Hand Cast 925 Sterling Silver Commemorative Seaforth Highlanders of Canada Heraldic Cap Badge
Measures:3.25″H X 2.25″W
Weight: 42.52 Grams (1.5 Oz)
CAP BADGE: A stag's head caboched above a scroll bearing the Gaelic motto CUIDICH'N RIGH (Help the King), below a coronet of a son of the Sovereign and cypher of Prince Leopold, Duke of Albany. Senior NCOs wear the badge with the coronet and cypher while junior ranks wear a two dimensional cap badge without the ducal coronet and cypher.
The Seaforth Highlanders of Canada is a Primary Reserve infantry regiment of the Canadian Army based in Vancouver, British Columbia. The regiment is subordinate to 39 Canadian Brigade Group, 3rd Canadian Division. Based at the Seaforth Armoury on Burrard Street in Vancouver, the regiment serves in both times of war and civil emergency, such as disaster relief after earthquakes or floods. It also contributes individual volunteers or “augmentees” to Canadian Forces operations around the world.
The regiment was formed in 1910 and served overseas in both World War I and World War II. Members of the Seaforth Highlanders have deployed on many missions since World War II including Korea, Egypt, Cyprus, Croatia and most recently in Afghanistan.
In 1909 members of Vancouver's Scottish community sought to raise a highland regiment in Vancouver. The question was first put to the Gaelic societies and the idea was received favourably. A meeting was held on 11 May 1909, in the St. Andrews and Caledonian Societies rooms to discuss the issue.
The topic continued to be discussed in the Scottish circles of the city. The delegates met again on 17 January 1910, and it was reported that an application had been sent to the Minister of Militia to raise a highland regiment in Vancouver. It had been decided to apply for the number 72, that of the Seaforth Highlanders in Scotland, and that number being vacant on the Canadian Militia List.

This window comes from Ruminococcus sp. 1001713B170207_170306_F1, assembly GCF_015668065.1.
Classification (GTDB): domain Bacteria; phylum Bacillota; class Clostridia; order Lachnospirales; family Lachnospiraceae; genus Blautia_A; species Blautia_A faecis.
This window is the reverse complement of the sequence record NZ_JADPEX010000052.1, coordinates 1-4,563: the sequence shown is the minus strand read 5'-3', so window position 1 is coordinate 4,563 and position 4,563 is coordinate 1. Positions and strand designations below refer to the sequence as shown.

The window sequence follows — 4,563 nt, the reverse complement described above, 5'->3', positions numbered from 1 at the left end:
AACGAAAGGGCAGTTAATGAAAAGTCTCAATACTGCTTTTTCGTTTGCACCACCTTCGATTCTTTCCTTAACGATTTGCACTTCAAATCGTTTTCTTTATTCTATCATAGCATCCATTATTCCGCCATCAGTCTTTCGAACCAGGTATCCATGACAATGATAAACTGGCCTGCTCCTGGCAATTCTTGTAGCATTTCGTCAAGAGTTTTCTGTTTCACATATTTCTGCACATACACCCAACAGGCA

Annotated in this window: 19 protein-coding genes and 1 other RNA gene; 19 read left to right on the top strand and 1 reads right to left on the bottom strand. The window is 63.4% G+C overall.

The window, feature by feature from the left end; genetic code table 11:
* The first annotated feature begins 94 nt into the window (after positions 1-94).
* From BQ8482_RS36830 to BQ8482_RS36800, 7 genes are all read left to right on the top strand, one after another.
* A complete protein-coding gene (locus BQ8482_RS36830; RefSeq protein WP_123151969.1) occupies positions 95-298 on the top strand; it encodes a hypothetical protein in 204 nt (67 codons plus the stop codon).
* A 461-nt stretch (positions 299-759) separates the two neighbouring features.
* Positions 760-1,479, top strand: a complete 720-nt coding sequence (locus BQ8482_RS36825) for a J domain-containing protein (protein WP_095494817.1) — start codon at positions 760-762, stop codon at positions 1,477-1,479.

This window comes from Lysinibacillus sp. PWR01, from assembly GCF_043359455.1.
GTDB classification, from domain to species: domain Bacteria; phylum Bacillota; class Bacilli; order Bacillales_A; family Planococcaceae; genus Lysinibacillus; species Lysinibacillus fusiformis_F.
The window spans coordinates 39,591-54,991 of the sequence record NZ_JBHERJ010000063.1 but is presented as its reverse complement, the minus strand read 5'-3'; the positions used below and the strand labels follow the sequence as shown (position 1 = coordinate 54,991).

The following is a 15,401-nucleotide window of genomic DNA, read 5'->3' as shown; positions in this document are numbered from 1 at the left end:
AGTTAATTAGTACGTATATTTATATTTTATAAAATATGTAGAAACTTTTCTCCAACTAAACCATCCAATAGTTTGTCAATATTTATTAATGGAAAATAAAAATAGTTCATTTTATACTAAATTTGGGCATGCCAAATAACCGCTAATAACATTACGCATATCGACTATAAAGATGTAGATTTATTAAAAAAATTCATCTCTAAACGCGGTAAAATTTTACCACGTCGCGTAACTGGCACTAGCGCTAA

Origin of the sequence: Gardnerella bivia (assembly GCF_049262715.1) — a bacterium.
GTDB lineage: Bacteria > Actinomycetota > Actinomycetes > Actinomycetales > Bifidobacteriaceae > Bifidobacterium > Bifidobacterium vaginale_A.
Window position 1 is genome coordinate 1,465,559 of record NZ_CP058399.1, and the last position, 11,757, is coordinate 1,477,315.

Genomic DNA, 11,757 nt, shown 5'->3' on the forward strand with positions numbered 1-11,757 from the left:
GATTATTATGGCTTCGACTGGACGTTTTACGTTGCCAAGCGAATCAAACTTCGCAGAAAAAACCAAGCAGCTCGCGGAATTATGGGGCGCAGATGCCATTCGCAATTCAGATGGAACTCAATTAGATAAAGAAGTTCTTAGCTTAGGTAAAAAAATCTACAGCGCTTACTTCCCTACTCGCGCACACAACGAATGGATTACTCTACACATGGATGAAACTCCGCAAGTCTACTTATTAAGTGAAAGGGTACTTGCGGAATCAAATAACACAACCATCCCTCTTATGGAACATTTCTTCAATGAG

On 24 November 1910, authorization was received from the Militia Department for the formation of a new regiment in Vancouver bearing the number 72, and wearing the same uniform and tartan as the Seaforth Highlanders of the Imperial service. In a letter dated April 11, 1911, consent to use the name Seaforth Highlanders of Canada was received from the 1st and 2nd Battalions of the Imperial Seaforth Highlanders.
On 22 June 1911, the years of hard work culminated in the first parade of the regiment on the parade ground in downtown Vancouver, at Larwill Park, later the bus depot of Pacific Coast Stage Lines and now a parking lot, between the Queen Elizabeth Theatre and the Beatty Street Drill Hall.
The Seaforths first saw active service the next year in the summer of 1912 when rallies by striking coal miners in the area around Nanaimo led to rioting. The miners were striking because of workplace safety concerns, such as lethal gas explosions that had already killed hundreds. A company from the Seaforths was sent to garrison the area and maintain the peace. Though not a shot was ever fired, peace was restored and maintained until the unit was called back to mobilize for war in August 1914.
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